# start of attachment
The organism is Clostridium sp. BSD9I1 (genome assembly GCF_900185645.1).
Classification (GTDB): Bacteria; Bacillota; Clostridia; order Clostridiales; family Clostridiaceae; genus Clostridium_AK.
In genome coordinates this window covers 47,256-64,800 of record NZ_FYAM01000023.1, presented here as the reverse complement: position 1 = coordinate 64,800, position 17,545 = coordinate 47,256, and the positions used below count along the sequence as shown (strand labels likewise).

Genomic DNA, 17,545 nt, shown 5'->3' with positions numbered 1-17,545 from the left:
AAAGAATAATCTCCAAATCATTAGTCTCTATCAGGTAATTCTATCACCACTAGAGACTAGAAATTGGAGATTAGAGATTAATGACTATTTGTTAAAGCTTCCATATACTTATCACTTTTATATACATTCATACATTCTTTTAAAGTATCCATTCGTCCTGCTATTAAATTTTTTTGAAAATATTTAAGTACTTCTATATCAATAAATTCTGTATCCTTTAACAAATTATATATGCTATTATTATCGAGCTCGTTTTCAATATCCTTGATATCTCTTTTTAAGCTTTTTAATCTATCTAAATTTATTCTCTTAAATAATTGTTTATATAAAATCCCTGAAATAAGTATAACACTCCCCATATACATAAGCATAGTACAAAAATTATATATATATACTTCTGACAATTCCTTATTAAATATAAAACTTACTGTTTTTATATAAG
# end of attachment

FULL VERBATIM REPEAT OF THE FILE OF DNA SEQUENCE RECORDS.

The organism is Clostridium sp. BSD9I1 (genome assembly GCF_900185645.1).
Classification (GTDB): Bacteria; Bacillota; Clostridia; order Clostridiales; family Clostridiaceae; genus Clostridium_AK.
In genome coordinates this window covers 47,256-64,800 of record NZ_FYAM01000023.1, presented here as the reverse complement: position 1 = coordinate 64,800, position 17,545 = coordinate 47,256, and the positions used below count along the sequence as shown (strand labels likewise).

Genomic DNA, 17,545 nt, shown 5'->3' with positions numbered 1-17,545 from the left:
AAAGAATAATCTCCAAATCATTAGTCTCTATCAGGTAATTCTATCACCACTAGAGACTAGAAATTGGAGATTAGAGATTAATGACTATTTGTTAAAGCTTCCATATACTTATCACTTTTATATACATTCATACATTCTTTTAAAGTATCCATTCGTCCTGCTATTAAATTTTTTTGAAAATATTTAAGTACTTCTATATCAATAAATTCTGTATCCTTTAACAAATTATATATGCTATTATTATCGAGCTCGTTTTCAATATCCTTGATATCTCTTTTTAAGCTTTTTAATCTATCTAAATTTATTCTCTTAAATAATTGTTTATATAAAATCCCTGAAATAAGTATAACACTCCCCATATACATAAGCATAGTACAAAAATTATATATATATACTTCTGACAATTCCTTATTAAATATAAAACTTACTGTTTTTATATAAG